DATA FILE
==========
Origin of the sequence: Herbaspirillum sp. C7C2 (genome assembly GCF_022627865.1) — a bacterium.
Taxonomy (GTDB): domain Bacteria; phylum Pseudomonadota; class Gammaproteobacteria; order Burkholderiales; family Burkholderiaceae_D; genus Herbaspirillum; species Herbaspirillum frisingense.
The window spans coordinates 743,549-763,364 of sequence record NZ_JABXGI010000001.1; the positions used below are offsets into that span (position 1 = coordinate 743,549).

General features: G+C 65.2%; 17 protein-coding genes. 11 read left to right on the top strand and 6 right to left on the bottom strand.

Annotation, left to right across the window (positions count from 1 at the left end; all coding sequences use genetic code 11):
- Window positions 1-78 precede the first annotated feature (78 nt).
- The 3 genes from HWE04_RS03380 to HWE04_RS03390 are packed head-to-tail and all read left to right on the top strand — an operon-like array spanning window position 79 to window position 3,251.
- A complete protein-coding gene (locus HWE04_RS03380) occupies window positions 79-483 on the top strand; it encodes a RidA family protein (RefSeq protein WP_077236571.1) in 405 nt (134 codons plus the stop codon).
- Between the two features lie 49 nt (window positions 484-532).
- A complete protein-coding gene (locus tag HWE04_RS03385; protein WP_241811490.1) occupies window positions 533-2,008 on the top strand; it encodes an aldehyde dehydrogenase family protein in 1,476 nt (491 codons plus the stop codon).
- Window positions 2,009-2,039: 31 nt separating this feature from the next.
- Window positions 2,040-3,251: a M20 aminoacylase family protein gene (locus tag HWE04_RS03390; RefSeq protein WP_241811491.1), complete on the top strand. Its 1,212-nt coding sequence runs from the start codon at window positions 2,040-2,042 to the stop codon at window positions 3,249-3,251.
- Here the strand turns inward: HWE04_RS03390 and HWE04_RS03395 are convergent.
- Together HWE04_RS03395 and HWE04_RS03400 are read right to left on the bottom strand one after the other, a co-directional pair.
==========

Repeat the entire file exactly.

Origin of the sequence: Herbaspirillum sp. C7C2 (genome assembly GCF_022627865.1) — a bacterium.
Taxonomy (GTDB): domain Bacteria; phylum Pseudomonadota; class Gammaproteobacteria; order Burkholderiales; family Burkholderiaceae_D; genus Herbaspirillum; species Herbaspirillum frisingense.
The window spans coordinates 743,549-763,364 of sequence record NZ_JABXGI010000001.1; the positions used below are offsets into that span (position 1 = coordinate 743,549).

General features: G+C 65.2%; 17 protein-coding genes. 11 read left to right on the top strand and 6 right to left on the bottom strand.

Annotation, left to right across the window (positions count from 1 at the left end; all coding sequences use genetic code 11):
- Window positions 1-78 precede the first annotated feature (78 nt).
- The 3 genes from HWE04_RS03380 to HWE04_RS03390 are packed head-to-tail and all read left to right on the top strand — an operon-like array spanning window position 79 to window position 3,251.
- A complete protein-coding gene (locus HWE04_RS03380) occupies window positions 79-483 on the top strand; it encodes a RidA family protein (RefSeq protein WP_077236571.1) in 405 nt (134 codons plus the stop codon).
- Between the two features lie 49 nt (window positions 484-532).
- A complete protein-coding gene (locus tag HWE04_RS03385; protein WP_241811490.1) occupies window positions 533-2,008 on the top strand; it encodes an aldehyde dehydrogenase family protein in 1,476 nt (491 codons plus the stop codon).
- Window positions 2,009-2,039: 31 nt separating this feature from the next.
- Window positions 2,040-3,251: a M20 aminoacylase family protein gene (locus tag HWE04_RS03390; RefSeq protein WP_241811491.1), complete on the top strand. Its 1,212-nt coding sequence runs from the start codon at window positions 2,040-2,042 to the stop codon at window positions 3,249-3,251.
- Here the strand turns inward: HWE04_RS03390 and HWE04_RS03395 are convergent.
- Together HWE04_RS03395 and HWE04_RS03400 are read right to left on the bottom strand one after the other, a co-directional pair.